It was Scriabin's intention that Mysterium should be performed in the Himalayan region of India, one of those notably 'thin places' where the barrier between the material world and the world of the spirit dissolve. Scriabin's premature death meant that he was not able to unleash the divine vibrations of Akâsa and trigger the promised material disintegration in the Himalayas. However, in a far more modest way I was recently able to experiment with radiesthenia and the strange power of noise in another 'thin place'. Sougia on the south coast of Crete is a place of primal energy due to its proximity to the fault line between the European and African tectonic plates. It was famous as a centre of the counterculture in the 1960s and 70s, and the tradition of embracing alternative thinking continues there. During a recent visit to Sougia I met up with Heidrun Kimm; she studied with Peter Hess who is a leading figure in the field of radiesthesia and its therapeutic applications. Heidrun has lived on Crete for twenty-six years and is an exponent of sound massage. As the accompanying photos show, she uses Himalayan singing bowls to quieten the resonances in the human body and produce a deep and therapeutic relaxation. These complex vibrations can be seen in this video of cymatic images produced by an antique Tibetan singing bowl.
Jonathan Harvey's description of how "...when we say we are stirred by a piece of music... we’re talking as if we are like a tuning fork which has been struck by some music, and it has continued to vibrate for some time" literally resonated with my own experience. During the sound massage my body felt like a tuning fork that vibrated sympathetically with the singing bowls and it continued to vibrate long after the session finished. My own experience was too brief to be conclusive. But it did give me a tantalising glimpse of how nada yoga can provide a bridge between the world of the senses and the indescribable world of the Spirit. In his note for Strange and Sacred Noise John Luther Adams describes how his most powerful experience of the ecstatic power of noise came at the all-night drumming, chant and dance ceremonies of the Iñupiat and Yup'ik Eskimo peoples. These rituals of ecstasy and therapy, the disputed science of radiesthenia, and the strange and sacred noises of an eclectic group of composers all harness the little-understood latent energy of sound.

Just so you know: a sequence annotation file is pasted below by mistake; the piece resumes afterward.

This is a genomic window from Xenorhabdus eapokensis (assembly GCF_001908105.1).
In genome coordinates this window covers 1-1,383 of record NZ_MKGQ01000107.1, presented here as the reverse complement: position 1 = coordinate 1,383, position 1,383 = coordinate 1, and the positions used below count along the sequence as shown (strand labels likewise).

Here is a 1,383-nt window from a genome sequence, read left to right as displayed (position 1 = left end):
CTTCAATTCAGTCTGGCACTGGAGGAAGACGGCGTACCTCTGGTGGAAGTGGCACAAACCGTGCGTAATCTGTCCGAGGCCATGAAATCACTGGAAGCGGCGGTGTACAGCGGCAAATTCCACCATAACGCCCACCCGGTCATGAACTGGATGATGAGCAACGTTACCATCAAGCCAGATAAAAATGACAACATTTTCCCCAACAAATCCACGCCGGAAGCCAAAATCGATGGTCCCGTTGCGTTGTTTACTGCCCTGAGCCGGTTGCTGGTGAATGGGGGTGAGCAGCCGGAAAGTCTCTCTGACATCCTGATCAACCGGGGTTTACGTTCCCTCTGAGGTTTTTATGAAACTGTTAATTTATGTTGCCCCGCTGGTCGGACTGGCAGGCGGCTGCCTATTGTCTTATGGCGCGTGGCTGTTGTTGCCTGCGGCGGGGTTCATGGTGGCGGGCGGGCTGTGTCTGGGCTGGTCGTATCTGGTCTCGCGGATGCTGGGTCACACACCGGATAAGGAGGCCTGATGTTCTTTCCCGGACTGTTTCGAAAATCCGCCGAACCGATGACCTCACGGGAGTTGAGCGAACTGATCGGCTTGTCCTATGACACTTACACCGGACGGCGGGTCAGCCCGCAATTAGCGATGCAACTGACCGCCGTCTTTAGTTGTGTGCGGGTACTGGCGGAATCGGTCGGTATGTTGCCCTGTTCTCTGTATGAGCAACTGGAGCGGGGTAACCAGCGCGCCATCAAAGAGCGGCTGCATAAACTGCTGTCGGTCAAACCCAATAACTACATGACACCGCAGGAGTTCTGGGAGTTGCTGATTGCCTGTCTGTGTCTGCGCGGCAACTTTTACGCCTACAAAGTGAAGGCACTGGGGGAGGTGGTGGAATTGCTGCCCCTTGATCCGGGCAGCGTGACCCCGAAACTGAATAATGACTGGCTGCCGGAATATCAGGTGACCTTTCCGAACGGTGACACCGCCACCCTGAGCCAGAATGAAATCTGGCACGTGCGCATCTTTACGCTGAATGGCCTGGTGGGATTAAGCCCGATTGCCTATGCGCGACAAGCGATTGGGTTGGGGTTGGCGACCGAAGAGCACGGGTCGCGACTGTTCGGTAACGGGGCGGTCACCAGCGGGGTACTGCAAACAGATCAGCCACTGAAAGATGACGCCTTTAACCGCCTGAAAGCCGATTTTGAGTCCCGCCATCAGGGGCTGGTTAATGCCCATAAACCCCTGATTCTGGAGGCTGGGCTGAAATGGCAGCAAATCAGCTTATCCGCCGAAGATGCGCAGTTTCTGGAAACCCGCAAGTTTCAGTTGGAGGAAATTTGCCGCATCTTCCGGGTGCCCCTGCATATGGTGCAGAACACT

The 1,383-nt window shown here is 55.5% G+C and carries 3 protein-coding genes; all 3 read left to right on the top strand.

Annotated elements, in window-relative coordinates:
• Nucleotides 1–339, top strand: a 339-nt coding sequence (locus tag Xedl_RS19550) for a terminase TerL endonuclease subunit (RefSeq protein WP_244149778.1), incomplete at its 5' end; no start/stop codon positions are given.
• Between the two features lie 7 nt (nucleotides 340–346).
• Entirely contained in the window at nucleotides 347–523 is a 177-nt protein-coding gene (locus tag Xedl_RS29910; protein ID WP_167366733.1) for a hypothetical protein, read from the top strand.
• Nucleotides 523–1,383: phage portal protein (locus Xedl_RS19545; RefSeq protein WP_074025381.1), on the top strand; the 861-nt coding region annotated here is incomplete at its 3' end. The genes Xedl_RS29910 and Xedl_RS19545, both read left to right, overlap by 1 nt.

Newton's mechanistic physics, which viewed the universe as an agglomeration of 'mass points' fixed in absolute space and time, have been superseded by relativity theory and quantum physics that bend time and space, and deconstruct mass into energy in the iconic equation E = mc2. Sound is vibrating energy that interacts with everything - sentient and inanimate - in close and distant proximity. Yet despite an obsession with change, classical music remains firmly rooted in the mechanistic world of Newtonian physics; where Britten's intimate 'holy triangle' of composer, performer and listener is blown apart by the distancing technology of music streaming, where the market is viewed as a monolithic mass and the interlinked constituents of a performance are rendered into unrelated binary digits. This binary conditioning dictates that a proposition can only be right or wrong, with no possibility of nuanced middle ground. That means, inevitably, this post will be condemned as New Age nonsense by many. Which I suggest is short-sighted: because in their very different ways Bach, Mahler, Scriabin, Jonathan Harvey, John Luther Adams, not to mention numerous communities of monks and nuns, have already successfully exploited the mind, body and spirit market. As I pointed out back in 2011, there are not too many $11 billion market opportunities around; so perhaps it is time for classical music to stop talking entertainment and start talking well-being.
Also on Facebook and Twitter. No freebies involved in this post. Photos by Sorojini. Any other copyrighted material on these pages is included as "fair use" for critical analysis only, and will be removed at the request of copyright owner(s).
Sort of as a side note, I know there's a negative aspect to this, as very low bass notes can make me physically queasy (as can some of Wagner's harmonies). On the positive side, I've taken up the French horn late in life and part of daily practice is feeling the exhilaration of something inside me resonating with the glorious tone of that instrument - an experience way beyond anything I've felt with any other instrument - and something I have great difficulty putting into words.